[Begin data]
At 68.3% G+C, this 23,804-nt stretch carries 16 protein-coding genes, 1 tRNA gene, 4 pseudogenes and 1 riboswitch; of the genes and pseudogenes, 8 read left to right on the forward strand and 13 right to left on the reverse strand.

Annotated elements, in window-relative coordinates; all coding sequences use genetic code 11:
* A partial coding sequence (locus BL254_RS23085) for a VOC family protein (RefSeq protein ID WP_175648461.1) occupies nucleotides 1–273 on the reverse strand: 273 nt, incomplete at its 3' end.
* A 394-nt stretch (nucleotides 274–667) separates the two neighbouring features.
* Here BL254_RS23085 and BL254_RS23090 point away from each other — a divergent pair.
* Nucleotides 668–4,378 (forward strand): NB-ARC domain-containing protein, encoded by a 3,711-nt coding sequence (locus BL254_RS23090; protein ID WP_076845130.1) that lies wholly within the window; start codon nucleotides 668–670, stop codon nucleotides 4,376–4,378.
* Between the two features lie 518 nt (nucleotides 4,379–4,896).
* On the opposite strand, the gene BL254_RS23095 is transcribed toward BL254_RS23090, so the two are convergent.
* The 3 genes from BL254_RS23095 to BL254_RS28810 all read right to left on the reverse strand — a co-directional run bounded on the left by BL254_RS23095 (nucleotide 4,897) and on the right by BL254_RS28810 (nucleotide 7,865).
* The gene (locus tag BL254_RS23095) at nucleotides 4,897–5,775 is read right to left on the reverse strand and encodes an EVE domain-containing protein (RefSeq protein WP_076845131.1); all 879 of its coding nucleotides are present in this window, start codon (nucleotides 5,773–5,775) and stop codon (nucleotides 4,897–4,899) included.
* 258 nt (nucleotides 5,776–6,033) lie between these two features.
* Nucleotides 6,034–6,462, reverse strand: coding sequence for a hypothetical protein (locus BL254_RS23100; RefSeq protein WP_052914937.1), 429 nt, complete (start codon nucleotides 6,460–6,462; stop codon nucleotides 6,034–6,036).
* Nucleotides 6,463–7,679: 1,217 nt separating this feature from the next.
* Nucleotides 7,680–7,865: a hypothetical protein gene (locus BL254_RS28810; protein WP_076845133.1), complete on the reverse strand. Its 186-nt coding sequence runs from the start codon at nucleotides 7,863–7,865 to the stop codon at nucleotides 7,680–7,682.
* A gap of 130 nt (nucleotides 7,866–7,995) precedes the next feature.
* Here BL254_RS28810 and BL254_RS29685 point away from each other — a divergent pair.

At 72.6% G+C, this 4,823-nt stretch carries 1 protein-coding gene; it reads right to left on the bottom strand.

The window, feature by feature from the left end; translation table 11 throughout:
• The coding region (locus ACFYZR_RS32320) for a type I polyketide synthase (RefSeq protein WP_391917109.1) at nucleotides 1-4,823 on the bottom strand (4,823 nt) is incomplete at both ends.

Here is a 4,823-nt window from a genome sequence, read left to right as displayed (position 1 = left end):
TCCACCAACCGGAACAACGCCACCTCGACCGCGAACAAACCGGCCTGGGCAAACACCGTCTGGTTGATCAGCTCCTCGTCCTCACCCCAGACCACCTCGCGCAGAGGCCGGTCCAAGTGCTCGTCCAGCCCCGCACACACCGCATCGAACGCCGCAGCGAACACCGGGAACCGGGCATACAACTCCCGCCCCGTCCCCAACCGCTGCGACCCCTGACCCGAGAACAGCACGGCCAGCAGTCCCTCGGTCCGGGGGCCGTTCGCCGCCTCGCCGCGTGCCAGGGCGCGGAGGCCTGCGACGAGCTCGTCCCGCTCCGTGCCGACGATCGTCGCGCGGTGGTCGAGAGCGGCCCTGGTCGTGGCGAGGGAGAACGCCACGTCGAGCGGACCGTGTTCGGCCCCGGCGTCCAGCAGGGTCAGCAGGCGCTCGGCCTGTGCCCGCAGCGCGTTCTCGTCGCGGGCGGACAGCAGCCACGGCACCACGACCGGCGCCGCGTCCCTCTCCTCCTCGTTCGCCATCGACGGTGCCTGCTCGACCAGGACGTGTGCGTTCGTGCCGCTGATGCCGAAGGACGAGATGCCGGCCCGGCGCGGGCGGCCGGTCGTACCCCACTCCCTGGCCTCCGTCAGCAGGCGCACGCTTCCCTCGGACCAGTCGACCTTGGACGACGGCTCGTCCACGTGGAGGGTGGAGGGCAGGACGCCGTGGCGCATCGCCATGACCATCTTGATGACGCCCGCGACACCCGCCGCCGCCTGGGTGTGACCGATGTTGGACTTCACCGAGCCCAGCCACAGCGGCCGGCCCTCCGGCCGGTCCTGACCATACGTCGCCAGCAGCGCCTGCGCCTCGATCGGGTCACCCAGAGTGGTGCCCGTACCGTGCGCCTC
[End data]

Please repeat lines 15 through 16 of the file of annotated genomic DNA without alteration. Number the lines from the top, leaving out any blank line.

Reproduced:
* A gap of 130 nt (nucleotides 7,866–7,995) precedes the next feature.
* Here BL254_RS28810 and BL254_RS29685 point away from each other — a divergent pair.